Mothers who breastfeed often worry about which drugs are safe to take while they are breastfeeding. Colds and allergies are sometimes treated with over-the-counter drugs. Decongestants are drugs used for the relief of sinus congestion which often accompanies colds and allergies.
The American Academy of Pediatrics, or AAP, now recommends that mothers breastfeed their babies exclusively for the first six months, and that they should try to continue for the first year. During this time a mom may come down with a cold or have allergies. The AAP has a list of drugs that can be used in what they consider the safest category: Maternal Medication Usually Compatible with Breastfeeding.
The decongestant pseudoephedrine is contained on the list of drugs usually compatible with breastfeeding, according to the AAP Policy and the American Academy of Family Physicians. Although small amounts of the drug are excreted in breast milk and some women may have a reduction in milk, pseudoephedrine remains the drug of choice because it has been studied. Pseduoephedrine is marketed as a generic brand and under the brand name, Sudafed. This decongestant has been used illegally in the manufacturing of drugs and therefore is monitored. A government identification card is required for purchasing pseudoephedrine.
Researchers at the Curtin University of Technology in Western Australia studied the effects of pseudoephedrine on milk volume and the extent to which the drug went into the milk. They studied lactating women who took 60 mg of ephedrine or a placebo. Milk production was measured for 24 hours and analyzed for drug availability to the infant. The results showed that a single dose of pseudoephedrine significantly reduced milk production. The infant dose delivered via milk was < 10% of the maternal dose, and unlikely to affect the infant adversely. This study was published in the July 2003, “British Journal of Clinical Pharmacology.”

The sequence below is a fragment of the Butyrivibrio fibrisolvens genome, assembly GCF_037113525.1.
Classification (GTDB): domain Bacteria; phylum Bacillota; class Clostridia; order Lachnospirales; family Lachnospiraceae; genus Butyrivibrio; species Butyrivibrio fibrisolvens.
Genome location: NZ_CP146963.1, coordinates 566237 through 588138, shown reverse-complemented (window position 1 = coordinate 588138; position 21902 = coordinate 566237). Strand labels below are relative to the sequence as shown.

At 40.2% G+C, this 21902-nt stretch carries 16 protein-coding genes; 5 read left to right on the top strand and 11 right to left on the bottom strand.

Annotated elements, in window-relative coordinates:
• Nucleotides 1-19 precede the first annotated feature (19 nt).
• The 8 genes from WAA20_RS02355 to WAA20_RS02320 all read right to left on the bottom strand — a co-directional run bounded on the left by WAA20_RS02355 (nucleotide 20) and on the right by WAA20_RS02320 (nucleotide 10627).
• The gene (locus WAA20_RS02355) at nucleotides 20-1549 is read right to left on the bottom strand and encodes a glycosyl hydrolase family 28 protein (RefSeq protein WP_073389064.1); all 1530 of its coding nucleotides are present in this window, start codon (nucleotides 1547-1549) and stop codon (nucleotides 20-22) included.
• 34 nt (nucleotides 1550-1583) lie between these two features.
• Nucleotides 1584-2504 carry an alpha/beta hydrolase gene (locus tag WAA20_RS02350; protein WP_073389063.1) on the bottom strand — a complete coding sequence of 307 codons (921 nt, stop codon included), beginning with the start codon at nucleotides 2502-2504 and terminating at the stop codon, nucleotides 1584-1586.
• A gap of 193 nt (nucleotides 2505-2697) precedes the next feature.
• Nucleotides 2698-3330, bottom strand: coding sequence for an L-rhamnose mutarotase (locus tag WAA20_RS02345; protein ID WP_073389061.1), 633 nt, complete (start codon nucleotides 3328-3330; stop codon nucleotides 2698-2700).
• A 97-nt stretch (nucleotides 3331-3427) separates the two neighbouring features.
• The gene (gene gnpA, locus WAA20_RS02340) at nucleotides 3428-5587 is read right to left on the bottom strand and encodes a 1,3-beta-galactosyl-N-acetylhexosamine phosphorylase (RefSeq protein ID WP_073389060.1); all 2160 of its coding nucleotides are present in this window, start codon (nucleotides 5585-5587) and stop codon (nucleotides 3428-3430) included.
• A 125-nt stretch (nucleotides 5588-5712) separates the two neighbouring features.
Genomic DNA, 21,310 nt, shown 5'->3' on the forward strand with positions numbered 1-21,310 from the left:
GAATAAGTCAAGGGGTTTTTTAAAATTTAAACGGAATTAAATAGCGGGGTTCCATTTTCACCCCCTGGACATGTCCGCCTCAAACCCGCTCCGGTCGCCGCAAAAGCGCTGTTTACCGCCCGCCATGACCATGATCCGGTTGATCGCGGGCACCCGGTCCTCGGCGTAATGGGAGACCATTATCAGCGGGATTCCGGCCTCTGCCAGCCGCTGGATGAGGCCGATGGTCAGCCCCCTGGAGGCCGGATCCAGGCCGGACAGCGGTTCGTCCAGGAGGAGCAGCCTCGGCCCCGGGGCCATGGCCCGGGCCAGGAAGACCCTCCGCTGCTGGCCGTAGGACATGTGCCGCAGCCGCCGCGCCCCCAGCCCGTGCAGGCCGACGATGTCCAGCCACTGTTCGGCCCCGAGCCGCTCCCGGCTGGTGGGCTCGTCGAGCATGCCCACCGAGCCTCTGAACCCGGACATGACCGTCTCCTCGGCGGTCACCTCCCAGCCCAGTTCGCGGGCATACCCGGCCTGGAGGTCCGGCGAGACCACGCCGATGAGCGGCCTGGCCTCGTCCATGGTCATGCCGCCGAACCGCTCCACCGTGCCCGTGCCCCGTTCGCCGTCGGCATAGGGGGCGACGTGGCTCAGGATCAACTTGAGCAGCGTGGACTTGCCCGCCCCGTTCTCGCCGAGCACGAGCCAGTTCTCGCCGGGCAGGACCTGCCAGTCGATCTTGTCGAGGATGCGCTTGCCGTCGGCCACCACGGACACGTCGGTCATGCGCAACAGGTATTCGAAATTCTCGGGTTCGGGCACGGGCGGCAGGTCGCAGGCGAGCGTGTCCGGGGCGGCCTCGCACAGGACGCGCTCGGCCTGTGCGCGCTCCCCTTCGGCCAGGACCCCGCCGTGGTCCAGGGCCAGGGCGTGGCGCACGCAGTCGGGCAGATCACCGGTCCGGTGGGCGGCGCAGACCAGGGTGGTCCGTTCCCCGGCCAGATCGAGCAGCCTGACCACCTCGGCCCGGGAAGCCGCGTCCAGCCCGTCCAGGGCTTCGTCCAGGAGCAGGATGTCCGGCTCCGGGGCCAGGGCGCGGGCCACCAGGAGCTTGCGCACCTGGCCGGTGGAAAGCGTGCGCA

The American Academy of Family Physicians recommends that mothers of newborns avoid taking pseudoephedrine until their milk supply is fully established, which becomes more stable after the first month of breastfeeding. Short-term use is preferable to long term use in order to minimize any problems with milk supply. Also, a mother can take less than the 60 mg dose to minimize interference with her milk supply.
Topical Nasal Decongestants:
Over-the-counter nasal decongestants contain either oxymetazoline or phenylephrine. These products are applied topically by squeezing a misting bottle into the nostrils and spraying the product onto the nasal tissues.
Although there are no studies on oxymetazoline or phenylephrine during breastfeeding, it is considered to have limited absorption into the maternal bloodstream. “Due to their local activity and minimal systemic absorption, nasal decongestants may have a low concentration in breast milk and are preferred over systemic oral decongestants” as referenced in the journals, “U.S. Pharmacist”: Breastfeeding and OTC Medications, Jul 2007 and the “Journal of Human Lactation”: Review: Breastfeeding and Over-the-Counter Medications Review, Nov 2000.
When taking medications, breastfeeding mothers should take their medication after breastfeeding, using the lowest effective dose and for the shortest duration. All mothers and infants respond differently to drugs. Health care professionals should be consulted before taking any over-the-counter medicines.